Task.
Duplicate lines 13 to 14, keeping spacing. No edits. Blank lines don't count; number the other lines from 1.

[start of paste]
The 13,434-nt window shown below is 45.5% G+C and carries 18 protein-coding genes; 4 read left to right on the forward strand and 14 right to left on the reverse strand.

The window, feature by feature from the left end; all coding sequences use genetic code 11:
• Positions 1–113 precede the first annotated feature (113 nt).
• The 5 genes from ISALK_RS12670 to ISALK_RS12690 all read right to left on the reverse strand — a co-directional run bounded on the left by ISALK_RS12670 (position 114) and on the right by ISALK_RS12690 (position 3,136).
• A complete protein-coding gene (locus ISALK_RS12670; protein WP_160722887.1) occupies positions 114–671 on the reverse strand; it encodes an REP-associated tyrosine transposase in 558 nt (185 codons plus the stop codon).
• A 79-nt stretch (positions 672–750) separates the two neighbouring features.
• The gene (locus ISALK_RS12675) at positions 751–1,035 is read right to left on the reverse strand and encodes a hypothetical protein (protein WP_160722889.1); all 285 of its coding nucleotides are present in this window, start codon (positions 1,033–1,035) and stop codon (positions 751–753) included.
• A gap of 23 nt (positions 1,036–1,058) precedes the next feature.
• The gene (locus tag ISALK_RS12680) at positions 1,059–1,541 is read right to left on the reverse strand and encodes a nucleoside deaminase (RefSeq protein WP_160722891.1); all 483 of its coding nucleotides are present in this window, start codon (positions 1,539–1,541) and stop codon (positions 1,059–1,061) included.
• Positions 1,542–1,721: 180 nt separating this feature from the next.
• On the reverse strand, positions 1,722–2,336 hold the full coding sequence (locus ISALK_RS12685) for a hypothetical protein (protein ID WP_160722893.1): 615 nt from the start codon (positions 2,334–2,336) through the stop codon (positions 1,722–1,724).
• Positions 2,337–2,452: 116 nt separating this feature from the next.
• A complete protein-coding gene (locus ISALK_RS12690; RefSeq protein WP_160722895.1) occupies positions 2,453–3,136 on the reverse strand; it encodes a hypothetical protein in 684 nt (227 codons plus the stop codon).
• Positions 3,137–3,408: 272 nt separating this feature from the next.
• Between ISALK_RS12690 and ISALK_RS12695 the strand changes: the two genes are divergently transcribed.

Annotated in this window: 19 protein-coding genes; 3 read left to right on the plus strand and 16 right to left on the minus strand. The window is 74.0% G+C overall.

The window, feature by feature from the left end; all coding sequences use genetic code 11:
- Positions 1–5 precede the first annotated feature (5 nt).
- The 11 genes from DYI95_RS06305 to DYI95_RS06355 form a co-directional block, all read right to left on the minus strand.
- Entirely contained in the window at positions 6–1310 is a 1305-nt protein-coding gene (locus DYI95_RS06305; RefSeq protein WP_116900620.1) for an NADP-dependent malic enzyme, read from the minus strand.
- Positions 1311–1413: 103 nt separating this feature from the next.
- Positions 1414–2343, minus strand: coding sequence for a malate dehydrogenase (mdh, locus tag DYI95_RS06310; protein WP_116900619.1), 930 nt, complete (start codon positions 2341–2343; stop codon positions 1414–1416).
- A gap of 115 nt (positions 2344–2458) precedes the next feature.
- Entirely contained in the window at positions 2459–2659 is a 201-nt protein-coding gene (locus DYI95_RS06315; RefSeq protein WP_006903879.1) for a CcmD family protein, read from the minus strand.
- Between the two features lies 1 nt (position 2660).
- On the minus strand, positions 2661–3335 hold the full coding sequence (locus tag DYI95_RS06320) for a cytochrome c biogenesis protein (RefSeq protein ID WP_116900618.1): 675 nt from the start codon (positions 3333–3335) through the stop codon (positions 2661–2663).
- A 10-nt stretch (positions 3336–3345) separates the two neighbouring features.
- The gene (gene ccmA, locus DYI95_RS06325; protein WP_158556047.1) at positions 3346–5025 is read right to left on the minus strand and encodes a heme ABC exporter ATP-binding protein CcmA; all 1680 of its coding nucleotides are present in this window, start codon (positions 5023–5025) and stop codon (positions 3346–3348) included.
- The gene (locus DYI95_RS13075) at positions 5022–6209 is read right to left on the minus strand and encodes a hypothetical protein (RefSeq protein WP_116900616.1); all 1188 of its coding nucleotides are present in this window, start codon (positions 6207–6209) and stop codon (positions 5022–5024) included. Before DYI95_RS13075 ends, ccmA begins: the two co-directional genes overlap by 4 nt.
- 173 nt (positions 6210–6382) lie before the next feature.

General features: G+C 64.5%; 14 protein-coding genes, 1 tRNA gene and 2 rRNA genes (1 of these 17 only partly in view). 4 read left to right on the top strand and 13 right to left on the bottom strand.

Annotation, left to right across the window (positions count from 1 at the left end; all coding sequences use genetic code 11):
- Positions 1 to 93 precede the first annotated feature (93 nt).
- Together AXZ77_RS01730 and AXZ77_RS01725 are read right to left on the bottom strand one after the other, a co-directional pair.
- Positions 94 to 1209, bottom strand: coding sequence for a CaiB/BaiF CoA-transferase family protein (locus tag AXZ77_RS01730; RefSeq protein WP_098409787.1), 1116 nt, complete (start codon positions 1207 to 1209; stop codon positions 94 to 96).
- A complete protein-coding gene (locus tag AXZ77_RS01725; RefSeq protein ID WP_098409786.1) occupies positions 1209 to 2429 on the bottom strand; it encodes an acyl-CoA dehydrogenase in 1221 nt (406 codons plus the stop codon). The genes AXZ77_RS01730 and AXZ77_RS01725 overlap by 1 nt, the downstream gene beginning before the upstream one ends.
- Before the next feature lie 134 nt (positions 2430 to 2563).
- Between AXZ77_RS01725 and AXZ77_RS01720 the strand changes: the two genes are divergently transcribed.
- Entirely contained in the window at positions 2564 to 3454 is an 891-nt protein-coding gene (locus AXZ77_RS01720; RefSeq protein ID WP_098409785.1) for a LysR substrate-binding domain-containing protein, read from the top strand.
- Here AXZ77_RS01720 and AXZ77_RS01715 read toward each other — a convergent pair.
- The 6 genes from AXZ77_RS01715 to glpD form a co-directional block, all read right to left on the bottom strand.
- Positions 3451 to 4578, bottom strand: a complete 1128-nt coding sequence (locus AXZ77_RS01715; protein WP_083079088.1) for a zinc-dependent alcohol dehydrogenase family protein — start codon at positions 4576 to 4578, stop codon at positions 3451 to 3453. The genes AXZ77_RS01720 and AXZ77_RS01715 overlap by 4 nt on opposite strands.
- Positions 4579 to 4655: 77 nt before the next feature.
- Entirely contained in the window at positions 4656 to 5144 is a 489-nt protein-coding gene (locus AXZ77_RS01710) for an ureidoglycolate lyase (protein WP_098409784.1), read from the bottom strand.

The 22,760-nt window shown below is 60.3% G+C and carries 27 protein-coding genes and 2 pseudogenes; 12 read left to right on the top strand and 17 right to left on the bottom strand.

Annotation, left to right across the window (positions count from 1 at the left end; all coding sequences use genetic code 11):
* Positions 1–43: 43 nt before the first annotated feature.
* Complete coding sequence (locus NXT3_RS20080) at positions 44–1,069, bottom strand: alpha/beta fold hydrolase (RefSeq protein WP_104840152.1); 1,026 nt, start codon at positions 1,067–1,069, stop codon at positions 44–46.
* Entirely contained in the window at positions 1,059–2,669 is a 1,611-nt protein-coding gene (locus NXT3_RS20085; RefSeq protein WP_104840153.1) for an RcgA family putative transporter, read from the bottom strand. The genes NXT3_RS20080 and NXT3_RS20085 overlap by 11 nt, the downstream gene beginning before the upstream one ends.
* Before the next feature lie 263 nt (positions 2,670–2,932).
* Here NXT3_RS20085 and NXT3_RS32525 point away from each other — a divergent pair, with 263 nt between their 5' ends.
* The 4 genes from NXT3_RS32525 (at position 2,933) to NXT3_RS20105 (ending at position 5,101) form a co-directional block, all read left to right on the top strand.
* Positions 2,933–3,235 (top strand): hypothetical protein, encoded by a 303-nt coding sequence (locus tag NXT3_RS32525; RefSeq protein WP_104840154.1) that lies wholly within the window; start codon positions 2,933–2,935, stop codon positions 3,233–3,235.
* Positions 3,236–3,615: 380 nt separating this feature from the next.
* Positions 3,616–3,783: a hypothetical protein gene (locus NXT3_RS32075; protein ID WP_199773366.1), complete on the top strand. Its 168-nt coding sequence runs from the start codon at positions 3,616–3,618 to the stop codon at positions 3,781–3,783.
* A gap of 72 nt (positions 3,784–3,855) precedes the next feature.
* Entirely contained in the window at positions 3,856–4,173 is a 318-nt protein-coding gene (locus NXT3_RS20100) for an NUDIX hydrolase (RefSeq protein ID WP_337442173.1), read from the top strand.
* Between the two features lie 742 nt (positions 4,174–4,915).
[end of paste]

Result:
• A complete protein-coding gene (locus ISALK_RS12690; RefSeq protein WP_160722895.1) occupies positions 2,453–3,136 on the reverse strand; it encodes a hypothetical protein in 684 nt (227 codons plus the stop codon).
• Positions 3,137–3,408: 272 nt separating this feature from the next.